Tracker has disputed Public Protector advocate Busisiwe Mkhwebane’s finding that the agreements between Trackers SA and the South African Police Service (SAPS) for the provision of the vehicle-tracking system in vehicles belonging to SAPS, were improper.
“It is unfortunate, and in our view incorrect that the Public Protector suggests that the benefit which Tracker derives from its contract with the SAPS is ‘improper’.
“While Tracker is disappointed by the Public Protector’s findings, believes those findings to be flawed and contends that its submissions were not properly taken into account, we have no difficulty with the remedial action contained in the report,” the vehicle tracking company said in a statement dated January 24, 2020.
This comes after the Public Protector found that the process followed by the SAPS in concluding agreements with Tracker/Tracker Connect for the provision of the vehicle-tracking system in vehicles belonging to SAPS was improper.
“The process followed by the SAPS in concluding the agreements over the past 21 years failed to meet the standards imposed in terms of Section 217 of the Constitution and Section 2 of the Preferential Procurement Policy Framework Act and amounts to improper conduct and maladministration,” Mkhwebane said at a briefing in Pretoria on Tuesday.
This investigation emanates from a complaint lodged by Niemesh Singh on August 19, 2013 relating to the “irregular awarding of a contract to Tracker Network Pty (Ltd) by the SAPS”.
The complainant alleged that Tracker enjoyed a favourable relationship with the police since a deal was reached in 1995, as police resources were being used by Tracker to track and recover the stolen vehicles of Tracker clients.
This relationship between the two allegedly allowed Tracker to use state resources to fund their organisation, leading to significantly higher profit margins for Tracker as they did not pay for such resources themselves, Singh further alleged.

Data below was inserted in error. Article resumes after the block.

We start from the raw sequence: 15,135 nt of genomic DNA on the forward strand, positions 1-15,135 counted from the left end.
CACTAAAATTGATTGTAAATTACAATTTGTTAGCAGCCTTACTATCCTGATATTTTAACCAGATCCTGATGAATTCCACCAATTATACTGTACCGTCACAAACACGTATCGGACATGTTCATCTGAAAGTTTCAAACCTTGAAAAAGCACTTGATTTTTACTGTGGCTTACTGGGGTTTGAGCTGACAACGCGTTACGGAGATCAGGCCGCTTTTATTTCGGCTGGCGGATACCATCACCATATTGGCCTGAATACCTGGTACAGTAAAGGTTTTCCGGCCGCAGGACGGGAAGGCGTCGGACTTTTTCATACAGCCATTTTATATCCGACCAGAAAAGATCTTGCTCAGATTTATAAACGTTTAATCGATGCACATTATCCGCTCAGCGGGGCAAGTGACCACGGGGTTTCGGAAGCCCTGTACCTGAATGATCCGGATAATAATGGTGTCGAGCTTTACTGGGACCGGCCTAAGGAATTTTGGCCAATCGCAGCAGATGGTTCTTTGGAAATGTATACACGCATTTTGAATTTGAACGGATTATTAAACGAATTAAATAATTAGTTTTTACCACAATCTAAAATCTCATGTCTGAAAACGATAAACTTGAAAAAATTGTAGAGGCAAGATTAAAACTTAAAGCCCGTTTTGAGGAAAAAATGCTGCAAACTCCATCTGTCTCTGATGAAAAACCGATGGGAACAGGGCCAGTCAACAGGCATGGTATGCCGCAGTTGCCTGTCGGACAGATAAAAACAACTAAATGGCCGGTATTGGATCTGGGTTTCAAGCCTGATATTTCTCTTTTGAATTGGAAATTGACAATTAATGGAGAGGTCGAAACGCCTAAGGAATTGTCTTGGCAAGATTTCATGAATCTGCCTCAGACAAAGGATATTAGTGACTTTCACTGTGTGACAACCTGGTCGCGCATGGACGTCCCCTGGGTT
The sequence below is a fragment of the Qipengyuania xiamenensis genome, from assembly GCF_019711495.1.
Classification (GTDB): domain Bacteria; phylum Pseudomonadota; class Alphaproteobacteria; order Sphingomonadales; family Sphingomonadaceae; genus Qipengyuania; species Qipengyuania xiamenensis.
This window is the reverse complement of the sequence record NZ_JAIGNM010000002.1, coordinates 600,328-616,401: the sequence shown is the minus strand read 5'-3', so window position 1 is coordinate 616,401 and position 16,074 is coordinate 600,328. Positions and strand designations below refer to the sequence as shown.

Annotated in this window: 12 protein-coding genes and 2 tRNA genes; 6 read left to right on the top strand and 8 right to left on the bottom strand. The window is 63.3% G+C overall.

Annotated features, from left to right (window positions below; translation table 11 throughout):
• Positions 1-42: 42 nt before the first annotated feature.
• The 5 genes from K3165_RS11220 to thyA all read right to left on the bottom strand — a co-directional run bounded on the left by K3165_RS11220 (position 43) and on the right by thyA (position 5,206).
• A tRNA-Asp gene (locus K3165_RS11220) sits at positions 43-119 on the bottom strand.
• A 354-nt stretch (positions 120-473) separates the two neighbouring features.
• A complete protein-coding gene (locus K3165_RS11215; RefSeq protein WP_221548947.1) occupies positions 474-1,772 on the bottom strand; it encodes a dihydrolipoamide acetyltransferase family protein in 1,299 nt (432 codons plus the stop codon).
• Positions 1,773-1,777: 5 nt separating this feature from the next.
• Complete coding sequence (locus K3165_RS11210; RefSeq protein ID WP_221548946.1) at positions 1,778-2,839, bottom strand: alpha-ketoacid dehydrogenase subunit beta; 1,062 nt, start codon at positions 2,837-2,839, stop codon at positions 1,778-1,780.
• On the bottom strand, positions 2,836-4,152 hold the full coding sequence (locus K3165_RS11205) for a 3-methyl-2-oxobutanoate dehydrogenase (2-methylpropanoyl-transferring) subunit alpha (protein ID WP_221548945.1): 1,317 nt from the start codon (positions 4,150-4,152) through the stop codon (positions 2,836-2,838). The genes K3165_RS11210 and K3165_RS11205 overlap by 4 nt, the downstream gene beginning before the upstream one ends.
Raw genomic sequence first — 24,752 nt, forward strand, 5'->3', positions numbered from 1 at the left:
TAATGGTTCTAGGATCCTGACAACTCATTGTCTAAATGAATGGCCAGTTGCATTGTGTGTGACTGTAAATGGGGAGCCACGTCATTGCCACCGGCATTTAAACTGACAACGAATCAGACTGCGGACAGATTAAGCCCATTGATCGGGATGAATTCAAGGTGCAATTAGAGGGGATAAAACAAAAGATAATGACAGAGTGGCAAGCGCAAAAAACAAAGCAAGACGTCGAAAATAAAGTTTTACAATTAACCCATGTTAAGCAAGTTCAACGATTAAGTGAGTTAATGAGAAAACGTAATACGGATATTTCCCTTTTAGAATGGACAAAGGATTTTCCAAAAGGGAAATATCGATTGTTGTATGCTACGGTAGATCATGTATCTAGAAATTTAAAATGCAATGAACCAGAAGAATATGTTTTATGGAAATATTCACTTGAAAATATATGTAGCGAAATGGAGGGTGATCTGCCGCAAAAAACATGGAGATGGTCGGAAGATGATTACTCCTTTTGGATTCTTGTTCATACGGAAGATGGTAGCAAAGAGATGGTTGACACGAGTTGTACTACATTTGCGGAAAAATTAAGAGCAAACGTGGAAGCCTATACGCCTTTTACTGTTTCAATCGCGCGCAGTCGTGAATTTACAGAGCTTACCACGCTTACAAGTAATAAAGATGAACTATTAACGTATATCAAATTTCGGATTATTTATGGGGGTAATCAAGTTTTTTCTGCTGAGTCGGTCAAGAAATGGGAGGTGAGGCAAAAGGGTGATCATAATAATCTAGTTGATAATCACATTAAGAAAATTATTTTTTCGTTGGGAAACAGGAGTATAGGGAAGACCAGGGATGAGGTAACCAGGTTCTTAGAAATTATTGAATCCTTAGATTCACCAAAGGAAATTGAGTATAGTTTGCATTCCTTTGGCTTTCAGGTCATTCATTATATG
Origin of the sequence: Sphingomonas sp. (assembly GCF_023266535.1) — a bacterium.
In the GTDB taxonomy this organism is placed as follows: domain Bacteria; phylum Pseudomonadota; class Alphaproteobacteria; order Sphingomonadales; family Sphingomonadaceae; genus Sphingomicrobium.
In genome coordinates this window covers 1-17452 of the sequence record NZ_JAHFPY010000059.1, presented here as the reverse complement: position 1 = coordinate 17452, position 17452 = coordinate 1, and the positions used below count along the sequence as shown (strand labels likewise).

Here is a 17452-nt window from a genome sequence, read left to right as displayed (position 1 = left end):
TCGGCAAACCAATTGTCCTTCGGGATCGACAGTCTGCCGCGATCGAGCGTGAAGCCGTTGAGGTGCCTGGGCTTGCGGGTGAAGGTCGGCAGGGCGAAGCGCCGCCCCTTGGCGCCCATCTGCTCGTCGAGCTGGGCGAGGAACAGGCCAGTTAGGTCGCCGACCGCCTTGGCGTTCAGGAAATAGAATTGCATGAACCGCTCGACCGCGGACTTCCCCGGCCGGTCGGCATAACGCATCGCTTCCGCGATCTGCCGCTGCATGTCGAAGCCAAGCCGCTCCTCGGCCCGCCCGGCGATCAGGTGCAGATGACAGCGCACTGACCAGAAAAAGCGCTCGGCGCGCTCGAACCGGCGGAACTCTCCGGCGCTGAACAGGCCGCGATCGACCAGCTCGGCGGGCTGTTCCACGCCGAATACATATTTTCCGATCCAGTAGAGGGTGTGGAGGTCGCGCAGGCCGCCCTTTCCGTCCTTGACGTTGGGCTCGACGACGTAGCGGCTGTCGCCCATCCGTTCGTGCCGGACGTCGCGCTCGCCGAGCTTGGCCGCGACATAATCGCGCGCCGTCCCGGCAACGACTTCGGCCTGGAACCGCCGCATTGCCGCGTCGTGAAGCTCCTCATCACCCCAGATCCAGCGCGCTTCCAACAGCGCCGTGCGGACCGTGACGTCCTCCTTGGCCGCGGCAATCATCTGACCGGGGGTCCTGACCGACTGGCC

‘Better returns and profits for Tracker’
According to the complainant, the SAPS does not benefit from the relationship as expenses such as fuel and vehicle maintenance are not borne by Tracker.
This led the complainant to believe this was anti-competitive behaviour, prejudicing other tracking companies as Tracker was utilising police resources at no cost. This saw better returns and profits for Tracker, Singh argued.
He further alleged the original agreement was irregularly renewed, and as it approached expiry in June 2013 it was extended for a further three months by the national commissioner at the time to allow for the finalisation of tender processes.
The Public Protector found the claims to be substantiated and found that the conduct of police bosses “amounts to improper conduct as envisaged in Section 182(1) of the Constitution and maladministration as envisaged in section 6(4) of the Public Protector Act, 1994”.
The SAPS and Tracker have both noted the Public Protector’s final report.
“I can confirm that we have received the report and are currently studying it. If necessary, we will respond at a later stage,” police spokesperson Brigadier Vishnu Naidoo told News24 on Wednesday.
Tracker, meanwhile, said the Public Protector did not make any findings against the company.
“The Public Protector’s findings were made against the backdrop that Tracker has been awarded the contract for the provision of vehicle-tracking technology to the SAPS in a series of open-tender processes over the years,” the vehicle tracking company said in a statement released on January 24, 2020.
The company further said it was “considering whether or not to take any action in relation to the report”.
Tracker also said there is no finding of corruption or unlawfulness on Tracker’s part.
“Tracker is proud of its relationship with the SAPS and the significant impact that our involvement has had, at no cost to the SAPS, in combating vehicle and related crime over the years.
“We will endeavour to continue to work together with the SAPS in this vital area and intend to participate in the next SAPS tender process,” the statement concludes.